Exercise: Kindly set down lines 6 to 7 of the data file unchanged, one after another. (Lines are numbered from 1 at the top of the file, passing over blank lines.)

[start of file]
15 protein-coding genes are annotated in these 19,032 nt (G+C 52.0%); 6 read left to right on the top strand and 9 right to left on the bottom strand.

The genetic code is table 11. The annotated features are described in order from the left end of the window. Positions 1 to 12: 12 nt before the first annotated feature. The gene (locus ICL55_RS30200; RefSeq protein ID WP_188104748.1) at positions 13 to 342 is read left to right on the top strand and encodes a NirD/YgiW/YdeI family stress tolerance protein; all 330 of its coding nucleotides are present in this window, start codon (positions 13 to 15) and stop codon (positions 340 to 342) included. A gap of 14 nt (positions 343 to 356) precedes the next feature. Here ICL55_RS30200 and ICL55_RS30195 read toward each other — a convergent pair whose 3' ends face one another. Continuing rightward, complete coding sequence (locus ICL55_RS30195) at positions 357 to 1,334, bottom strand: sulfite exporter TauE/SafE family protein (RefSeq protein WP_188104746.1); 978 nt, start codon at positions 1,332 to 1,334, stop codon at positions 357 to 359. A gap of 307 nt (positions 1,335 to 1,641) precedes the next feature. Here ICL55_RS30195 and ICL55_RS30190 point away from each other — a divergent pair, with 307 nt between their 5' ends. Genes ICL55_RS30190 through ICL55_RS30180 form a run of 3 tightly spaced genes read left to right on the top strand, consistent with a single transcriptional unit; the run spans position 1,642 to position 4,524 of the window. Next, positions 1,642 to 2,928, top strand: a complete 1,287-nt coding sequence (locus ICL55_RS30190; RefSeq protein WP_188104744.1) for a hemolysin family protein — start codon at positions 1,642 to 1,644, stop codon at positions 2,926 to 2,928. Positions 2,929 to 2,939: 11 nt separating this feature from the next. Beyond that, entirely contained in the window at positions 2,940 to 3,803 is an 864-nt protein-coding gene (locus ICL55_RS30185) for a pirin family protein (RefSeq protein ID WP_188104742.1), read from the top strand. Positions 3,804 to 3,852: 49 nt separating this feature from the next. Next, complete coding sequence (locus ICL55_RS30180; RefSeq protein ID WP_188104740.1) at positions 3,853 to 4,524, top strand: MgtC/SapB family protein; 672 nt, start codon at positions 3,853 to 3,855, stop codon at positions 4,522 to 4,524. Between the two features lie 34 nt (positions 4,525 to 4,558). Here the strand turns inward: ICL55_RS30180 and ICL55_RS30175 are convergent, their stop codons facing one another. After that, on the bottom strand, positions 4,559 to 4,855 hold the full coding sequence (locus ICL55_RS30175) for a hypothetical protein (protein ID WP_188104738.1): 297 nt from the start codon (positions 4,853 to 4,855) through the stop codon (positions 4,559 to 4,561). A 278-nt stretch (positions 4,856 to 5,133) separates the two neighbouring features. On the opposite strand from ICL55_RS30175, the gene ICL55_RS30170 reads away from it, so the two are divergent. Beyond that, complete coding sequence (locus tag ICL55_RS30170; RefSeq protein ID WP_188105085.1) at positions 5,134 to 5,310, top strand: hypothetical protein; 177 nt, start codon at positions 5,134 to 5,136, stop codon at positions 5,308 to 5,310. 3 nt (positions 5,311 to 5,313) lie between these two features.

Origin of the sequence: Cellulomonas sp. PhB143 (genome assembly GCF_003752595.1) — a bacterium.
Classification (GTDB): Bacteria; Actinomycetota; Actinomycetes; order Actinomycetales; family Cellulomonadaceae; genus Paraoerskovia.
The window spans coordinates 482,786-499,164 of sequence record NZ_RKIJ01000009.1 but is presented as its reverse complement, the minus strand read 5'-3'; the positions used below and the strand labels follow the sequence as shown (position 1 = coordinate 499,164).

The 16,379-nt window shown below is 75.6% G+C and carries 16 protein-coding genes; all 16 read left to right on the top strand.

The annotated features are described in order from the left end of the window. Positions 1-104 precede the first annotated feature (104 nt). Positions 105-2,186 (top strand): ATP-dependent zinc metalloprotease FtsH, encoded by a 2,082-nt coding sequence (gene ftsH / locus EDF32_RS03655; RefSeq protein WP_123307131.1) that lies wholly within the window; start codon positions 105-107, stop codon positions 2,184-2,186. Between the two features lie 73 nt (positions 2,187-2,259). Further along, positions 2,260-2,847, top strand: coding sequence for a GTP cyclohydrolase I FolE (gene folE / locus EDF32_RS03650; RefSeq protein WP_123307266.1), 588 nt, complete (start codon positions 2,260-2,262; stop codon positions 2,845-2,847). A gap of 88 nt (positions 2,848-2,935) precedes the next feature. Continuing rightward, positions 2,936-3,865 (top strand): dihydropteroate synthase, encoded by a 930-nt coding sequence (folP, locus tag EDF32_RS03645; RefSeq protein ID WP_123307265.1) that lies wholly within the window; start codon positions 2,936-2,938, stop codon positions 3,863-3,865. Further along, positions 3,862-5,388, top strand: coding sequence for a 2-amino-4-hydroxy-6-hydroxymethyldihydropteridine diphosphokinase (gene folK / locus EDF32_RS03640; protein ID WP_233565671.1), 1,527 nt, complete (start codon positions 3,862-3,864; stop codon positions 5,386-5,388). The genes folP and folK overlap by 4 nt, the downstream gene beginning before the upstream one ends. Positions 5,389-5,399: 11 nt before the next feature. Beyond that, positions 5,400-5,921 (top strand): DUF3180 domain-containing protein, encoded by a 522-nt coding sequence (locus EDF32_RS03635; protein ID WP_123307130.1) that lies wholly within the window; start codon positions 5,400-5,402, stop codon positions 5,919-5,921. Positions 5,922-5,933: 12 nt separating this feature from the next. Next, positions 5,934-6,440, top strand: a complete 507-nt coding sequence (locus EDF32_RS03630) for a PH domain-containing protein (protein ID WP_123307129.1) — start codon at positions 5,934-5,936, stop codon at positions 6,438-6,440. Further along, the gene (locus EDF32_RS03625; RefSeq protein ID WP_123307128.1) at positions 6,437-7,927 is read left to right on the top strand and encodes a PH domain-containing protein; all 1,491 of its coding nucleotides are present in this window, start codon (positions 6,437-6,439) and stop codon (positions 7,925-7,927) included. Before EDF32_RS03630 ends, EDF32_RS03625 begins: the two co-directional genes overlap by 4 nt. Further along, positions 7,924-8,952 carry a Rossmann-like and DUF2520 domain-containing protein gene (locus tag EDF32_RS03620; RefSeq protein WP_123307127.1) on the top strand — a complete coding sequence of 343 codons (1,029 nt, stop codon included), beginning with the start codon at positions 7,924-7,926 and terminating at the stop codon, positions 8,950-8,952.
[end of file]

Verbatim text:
The 16,379-nt window shown below is 75.6% G+C and carries 16 protein-coding genes; all 16 read left to right on the top strand.

The annotated features are described in order from the left end of the window. Positions 1-104 precede the first annotated feature (104 nt). Positions 105-2,186 (top strand): ATP-dependent zinc metalloprotease FtsH, encoded by a 2,082-nt coding sequence (gene ftsH / locus EDF32_RS03655; RefSeq protein WP_123307131.1) that lies wholly within the window; start codon positions 105-107, stop codon positions 2,184-2,186. Between the two features lie 73 nt (positions 2,187-2,259). Further along, positions 2,260-2,847, top strand: coding sequence for a GTP cyclohydrolase I FolE (gene folE / locus EDF32_RS03650; RefSeq protein WP_123307266.1), 588 nt, complete (start codon positions 2,260-2,262; stop codon positions 2,845-2,847). A gap of 88 nt (positions 2,848-2,935) precedes the next feature. Continuing rightward, positions 2,936-3,865 (top strand): dihydropteroate synthase, encoded by a 930-nt coding sequence (folP, locus tag EDF32_RS03645; RefSeq protein ID WP_123307265.1) that lies wholly within the window; start codon positions 2,936-2,938, stop codon positions 3,863-3,865. Further along, positions 3,862-5,388, top strand: coding sequence for a 2-amino-4-hydroxy-6-hydroxymethyldihydropteridine diphosphokinase (gene folK / locus EDF32_RS03640; protein ID WP_233565671.1), 1,527 nt, complete (start codon positions 3,862-3,864; stop codon positions 5,386-5,388). The genes folP and folK overlap by 4 nt, the downstream gene beginning before the upstream one ends. Positions 5,389-5,399: 11 nt before the next feature. Beyond that, positions 5,400-5,921 (top strand): DUF3180 domain-containing protein, encoded by a 522-nt coding sequence (locus EDF32_RS03635; protein ID WP_123307130.1) that lies wholly within the window; start codon positions 5,400-5,402, stop codon positions 5,919-5,921. Positions 5,922-5,933: 12 nt separating this feature from the next. Next, positions 5,934-6,440, top strand: a complete 507-nt coding sequence (locus EDF32_RS03630) for a PH domain-containing protein (protein ID WP_123307129.1) — start codon at positions 5,934-5,936, stop codon at positions 6,438-6,440. Further along, the gene (locus EDF32_RS03625; RefSeq protein ID WP_123307128.1) at positions 6,437-7,927 is read left to right on the top strand and encodes a PH domain-containing protein; all 1,491 of its coding nucleotides are present in this window, start codon (positions 6,437-6,439) and stop codon (positions 7,925-7,927) included. Before EDF32_RS03630 ends, EDF32_RS03625 begins: the two co-directional genes overlap by 4 nt. Further along, positions 7,924-8,952 carry a Rossmann-like and DUF2520 domain-containing protein gene (locus tag EDF32_RS03620; RefSeq protein WP_123307127.1) on the top strand — a complete coding sequence of 343 codons (1,029 nt, stop codon included), beginning with the start codon at positions 7,924-7,926 and terminating at the stop codon, positions 8,950-8,952.